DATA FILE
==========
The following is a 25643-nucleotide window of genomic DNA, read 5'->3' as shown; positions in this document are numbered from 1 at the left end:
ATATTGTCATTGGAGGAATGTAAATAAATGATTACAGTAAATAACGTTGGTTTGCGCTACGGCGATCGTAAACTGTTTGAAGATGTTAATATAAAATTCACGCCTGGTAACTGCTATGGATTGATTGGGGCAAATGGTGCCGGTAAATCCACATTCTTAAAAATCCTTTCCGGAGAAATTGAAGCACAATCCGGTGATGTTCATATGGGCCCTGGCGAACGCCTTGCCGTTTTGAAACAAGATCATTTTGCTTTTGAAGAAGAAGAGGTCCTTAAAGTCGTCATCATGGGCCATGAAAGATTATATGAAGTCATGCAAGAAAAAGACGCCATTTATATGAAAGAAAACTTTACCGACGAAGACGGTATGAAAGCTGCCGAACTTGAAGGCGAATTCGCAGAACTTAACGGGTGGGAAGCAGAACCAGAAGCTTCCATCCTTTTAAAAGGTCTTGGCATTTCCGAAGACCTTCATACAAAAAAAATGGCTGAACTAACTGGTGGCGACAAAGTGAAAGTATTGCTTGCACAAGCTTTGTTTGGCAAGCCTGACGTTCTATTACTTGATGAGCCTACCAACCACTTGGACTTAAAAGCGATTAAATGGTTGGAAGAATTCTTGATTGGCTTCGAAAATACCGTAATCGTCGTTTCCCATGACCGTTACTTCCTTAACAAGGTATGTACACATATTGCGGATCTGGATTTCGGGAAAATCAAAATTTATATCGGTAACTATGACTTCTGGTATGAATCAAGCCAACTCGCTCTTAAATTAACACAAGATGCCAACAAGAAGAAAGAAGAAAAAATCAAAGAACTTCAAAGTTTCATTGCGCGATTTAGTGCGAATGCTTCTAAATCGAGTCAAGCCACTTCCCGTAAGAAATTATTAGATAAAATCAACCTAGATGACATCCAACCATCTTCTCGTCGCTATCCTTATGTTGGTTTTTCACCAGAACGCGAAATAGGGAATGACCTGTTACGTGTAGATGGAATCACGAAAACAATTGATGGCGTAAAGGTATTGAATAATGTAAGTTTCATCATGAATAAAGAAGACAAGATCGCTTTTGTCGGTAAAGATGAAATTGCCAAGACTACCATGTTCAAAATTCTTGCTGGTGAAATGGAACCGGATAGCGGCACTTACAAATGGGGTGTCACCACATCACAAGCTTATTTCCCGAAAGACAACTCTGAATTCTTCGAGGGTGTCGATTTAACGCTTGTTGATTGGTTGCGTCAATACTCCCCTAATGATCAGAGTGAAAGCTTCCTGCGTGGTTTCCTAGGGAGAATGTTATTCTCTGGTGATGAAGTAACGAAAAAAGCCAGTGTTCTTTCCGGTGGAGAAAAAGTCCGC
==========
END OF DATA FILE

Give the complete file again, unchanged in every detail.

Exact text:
The following is a 25643-nucleotide window of genomic DNA, read 5'->3' as shown; positions in this document are numbered from 1 at the left end:
ATATTGTCATTGGAGGAATGTAAATAAATGATTACAGTAAATAACGTTGGTTTGCGCTACGGCGATCGTAAACTGTTTGAAGATGTTAATATAAAATTCACGCCTGGTAACTGCTATGGATTGATTGGGGCAAATGGTGCCGGTAAATCCACATTCTTAAAAATCCTTTCCGGAGAAATTGAAGCACAATCCGGTGATGTTCATATGGGCCCTGGCGAACGCCTTGCCGTTTTGAAACAAGATCATTTTGCTTTTGAAGAAGAAGAGGTCCTTAAAGTCGTCATCATGGGCCATGAAAGATTATATGAAGTCATGCAAGAAAAAGACGCCATTTATATGAAAGAAAACTTTACCGACGAAGACGGTATGAAAGCTGCCGAACTTGAAGGCGAATTCGCAGAACTTAACGGGTGGGAAGCAGAACCAGAAGCTTCCATCCTTTTAAAAGGTCTTGGCATTTCCGAAGACCTTCATACAAAAAAAATGGCTGAACTAACTGGTGGCGACAAAGTGAAAGTATTGCTTGCACAAGCTTTGTTTGGCAAGCCTGACGTTCTATTACTTGATGAGCCTACCAACCACTTGGACTTAAAAGCGATTAAATGGTTGGAAGAATTCTTGATTGGCTTCGAAAATACCGTAATCGTCGTTTCCCATGACCGTTACTTCCTTAACAAGGTATGTACACATATTGCGGATCTGGATTTCGGGAAAATCAAAATTTATATCGGTAACTATGACTTCTGGTATGAATCAAGCCAACTCGCTCTTAAATTAACACAAGATGCCAACAAGAAGAAAGAAGAAAAAATCAAAGAACTTCAAAGTTTCATTGCGCGATTTAGTGCGAATGCTTCTAAATCGAGTCAAGCCACTTCCCGTAAGAAATTATTAGATAAAATCAACCTAGATGACATCCAACCATCTTCTCGTCGCTATCCTTATGTTGGTTTTTCACCAGAACGCGAAATAGGGAATGACCTGTTACGTGTAGATGGAATCACGAAAACAATTGATGGCGTAAAGGTATTGAATAATGTAAGTTTCATCATGAATAAAGAAGACAAGATCGCTTTTGTCGGTAAAGATGAAATTGCCAAGACTACCATGTTCAAAATTCTTGCTGGTGAAATGGAACCGGATAGCGGCACTTACAAATGGGGTGTCACCACATCACAAGCTTATTTCCCGAAAGACAACTCTGAATTCTTCGAGGGTGTCGATTTAACGCTTGTTGATTGGTTGCGTCAATACTCCCCTAATGATCAGAGTGAAAGCTTCCTGCGTGGTTTCCTAGGGAGAATGTTATTCTCTGGTGATGAAGTAACGAAAAAAGCCAGTGTTCTTTCCGGTGGAGAAAAAGTCCGC